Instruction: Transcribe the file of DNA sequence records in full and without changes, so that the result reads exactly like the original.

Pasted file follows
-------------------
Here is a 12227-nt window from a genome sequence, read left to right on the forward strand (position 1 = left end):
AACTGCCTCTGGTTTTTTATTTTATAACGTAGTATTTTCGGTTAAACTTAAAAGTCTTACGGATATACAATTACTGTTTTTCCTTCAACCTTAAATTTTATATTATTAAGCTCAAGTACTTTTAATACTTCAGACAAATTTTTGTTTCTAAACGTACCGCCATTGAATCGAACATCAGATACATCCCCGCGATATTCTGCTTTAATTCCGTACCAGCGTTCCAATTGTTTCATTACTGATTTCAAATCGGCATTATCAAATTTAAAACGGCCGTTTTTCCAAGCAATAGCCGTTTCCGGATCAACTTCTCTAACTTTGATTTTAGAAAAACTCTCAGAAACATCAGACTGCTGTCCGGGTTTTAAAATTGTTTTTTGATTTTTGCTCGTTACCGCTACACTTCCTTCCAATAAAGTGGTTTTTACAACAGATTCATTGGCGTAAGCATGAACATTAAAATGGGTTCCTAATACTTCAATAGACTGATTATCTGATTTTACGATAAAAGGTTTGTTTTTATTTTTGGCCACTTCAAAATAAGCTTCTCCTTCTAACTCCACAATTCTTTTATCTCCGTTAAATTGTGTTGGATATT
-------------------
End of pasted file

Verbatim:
Here is a 12227-nt window from a genome sequence, read left to right on the forward strand (position 1 = left end):
AACTGCCTCTGGTTTTTTATTTTATAACGTAGTATTTTCGGTTAAACTTAAAAGTCTTACGGATATACAATTACTGTTTTTCCTTCAACCTTAAATTTTATATTATTAAGCTCAAGTACTTTTAATACTTCAGACAAATTTTTGTTTCTAAACGTACCGCCATTGAATCGAACATCAGATACATCCCCGCGATATTCTGCTTTAATTCCGTACCAGCGTTCCAATTGTTTCATTACTGATTTCAAATCGGCATTATCAAATTTAAAACGGCCGTTTTTCCAAGCAATAGCCGTTTCCGGATCAACTTCTCTAACTTTGATTTTAGAAAAACTCTCAGAAACATCAGACTGCTGTCCGGGTTTTAAAATTGTTTTTTGATTTTTGCTCGTTACCGCTACACTTCCTTCCAATAAAGTGGTTTTTACAACAGATTCATTGGCGTAAGCATGAACATTAAAATGGGTTCCTAATACTTCAATAGACTGATTATCTGATTTTACGATAAAAGGTTTGTTTTTATTTTTGGCCACTTCAAAATAAGCTTCTCCTTCTAACTCCACAATTCTTTTATCTCCGTTAAATTGTGTTGGATATT